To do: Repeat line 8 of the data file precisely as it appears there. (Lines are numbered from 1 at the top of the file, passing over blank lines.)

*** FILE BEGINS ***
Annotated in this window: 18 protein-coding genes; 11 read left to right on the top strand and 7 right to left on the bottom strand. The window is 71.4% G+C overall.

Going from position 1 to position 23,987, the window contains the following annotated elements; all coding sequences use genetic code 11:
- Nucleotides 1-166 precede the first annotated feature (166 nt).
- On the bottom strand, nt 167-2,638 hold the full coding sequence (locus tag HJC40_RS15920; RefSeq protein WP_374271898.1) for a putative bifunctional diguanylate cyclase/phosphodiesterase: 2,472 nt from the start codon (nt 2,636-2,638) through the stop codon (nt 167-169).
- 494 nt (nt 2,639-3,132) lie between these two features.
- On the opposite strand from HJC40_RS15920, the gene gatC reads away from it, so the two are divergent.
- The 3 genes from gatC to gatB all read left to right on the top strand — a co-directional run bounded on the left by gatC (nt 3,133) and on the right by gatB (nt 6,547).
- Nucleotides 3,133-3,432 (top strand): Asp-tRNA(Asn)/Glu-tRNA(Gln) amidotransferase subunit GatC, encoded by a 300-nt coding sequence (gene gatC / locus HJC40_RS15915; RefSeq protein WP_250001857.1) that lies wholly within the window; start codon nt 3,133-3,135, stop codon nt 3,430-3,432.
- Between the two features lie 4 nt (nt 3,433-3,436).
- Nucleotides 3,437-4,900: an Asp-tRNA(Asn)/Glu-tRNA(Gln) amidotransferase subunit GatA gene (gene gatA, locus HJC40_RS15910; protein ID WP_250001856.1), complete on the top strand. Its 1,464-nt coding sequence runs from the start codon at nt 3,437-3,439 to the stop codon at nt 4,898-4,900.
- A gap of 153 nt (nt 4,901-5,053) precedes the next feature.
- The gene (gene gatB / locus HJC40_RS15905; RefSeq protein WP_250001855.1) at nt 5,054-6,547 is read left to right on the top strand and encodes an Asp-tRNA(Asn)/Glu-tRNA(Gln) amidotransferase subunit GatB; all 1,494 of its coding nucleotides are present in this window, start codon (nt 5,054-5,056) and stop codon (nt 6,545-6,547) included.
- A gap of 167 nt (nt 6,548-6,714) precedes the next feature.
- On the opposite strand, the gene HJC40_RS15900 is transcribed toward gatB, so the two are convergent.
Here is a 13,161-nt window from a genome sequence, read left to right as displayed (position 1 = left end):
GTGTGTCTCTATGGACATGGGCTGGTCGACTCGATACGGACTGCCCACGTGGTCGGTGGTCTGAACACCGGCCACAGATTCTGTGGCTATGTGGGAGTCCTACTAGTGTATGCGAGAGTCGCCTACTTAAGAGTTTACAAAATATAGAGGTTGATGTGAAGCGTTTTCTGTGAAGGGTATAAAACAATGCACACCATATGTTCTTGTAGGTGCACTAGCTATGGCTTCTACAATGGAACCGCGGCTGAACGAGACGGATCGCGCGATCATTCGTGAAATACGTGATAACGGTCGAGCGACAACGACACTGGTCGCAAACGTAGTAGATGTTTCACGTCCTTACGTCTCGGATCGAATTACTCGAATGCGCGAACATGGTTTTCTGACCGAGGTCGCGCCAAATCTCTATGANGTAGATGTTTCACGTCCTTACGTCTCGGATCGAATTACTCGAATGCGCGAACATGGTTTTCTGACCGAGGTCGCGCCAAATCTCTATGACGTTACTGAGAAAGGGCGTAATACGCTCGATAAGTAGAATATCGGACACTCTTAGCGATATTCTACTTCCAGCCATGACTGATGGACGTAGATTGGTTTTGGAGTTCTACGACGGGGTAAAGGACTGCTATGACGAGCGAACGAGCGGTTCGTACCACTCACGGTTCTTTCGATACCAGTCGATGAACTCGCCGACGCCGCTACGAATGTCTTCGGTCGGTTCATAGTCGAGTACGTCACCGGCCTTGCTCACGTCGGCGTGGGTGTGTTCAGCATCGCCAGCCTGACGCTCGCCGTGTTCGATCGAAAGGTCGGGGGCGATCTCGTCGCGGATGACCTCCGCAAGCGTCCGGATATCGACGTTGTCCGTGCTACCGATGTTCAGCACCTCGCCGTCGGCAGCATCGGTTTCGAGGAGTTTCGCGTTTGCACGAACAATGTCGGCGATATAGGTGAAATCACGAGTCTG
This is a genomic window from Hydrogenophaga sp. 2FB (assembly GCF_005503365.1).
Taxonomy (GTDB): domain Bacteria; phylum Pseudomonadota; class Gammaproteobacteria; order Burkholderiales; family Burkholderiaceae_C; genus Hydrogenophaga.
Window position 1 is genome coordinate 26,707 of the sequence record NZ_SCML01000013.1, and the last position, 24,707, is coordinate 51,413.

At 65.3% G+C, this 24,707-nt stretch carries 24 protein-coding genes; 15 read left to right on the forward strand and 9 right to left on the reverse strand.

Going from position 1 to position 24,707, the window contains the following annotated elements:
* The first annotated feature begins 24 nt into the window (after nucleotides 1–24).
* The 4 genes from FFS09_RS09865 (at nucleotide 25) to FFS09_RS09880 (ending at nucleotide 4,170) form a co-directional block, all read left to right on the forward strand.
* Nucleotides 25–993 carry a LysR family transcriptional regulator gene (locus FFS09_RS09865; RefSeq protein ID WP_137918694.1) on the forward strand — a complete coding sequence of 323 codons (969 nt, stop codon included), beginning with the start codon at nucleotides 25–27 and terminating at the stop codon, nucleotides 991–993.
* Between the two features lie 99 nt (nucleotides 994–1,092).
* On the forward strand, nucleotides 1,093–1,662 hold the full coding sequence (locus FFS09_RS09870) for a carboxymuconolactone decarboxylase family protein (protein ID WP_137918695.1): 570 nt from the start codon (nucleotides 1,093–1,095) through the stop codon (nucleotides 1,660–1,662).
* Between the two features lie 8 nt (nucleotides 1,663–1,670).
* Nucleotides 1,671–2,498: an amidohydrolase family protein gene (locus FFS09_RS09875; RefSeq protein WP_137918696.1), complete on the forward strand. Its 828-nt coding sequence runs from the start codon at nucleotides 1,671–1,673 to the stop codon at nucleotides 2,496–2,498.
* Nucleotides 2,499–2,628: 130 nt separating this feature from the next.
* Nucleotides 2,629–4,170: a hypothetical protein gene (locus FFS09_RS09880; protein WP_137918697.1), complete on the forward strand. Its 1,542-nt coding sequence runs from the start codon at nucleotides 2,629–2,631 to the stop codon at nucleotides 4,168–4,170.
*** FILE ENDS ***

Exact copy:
- Nucleotides 3,133-3,432 (top strand): Asp-tRNA(Asn)/Glu-tRNA(Gln) amidotransferase subunit GatC, encoded by a 300-nt coding sequence (gene gatC / locus HJC40_RS15915; RefSeq protein WP_250001857.1) that lies wholly within the window; start codon nt 3,133-3,135, stop codon nt 3,430-3,432.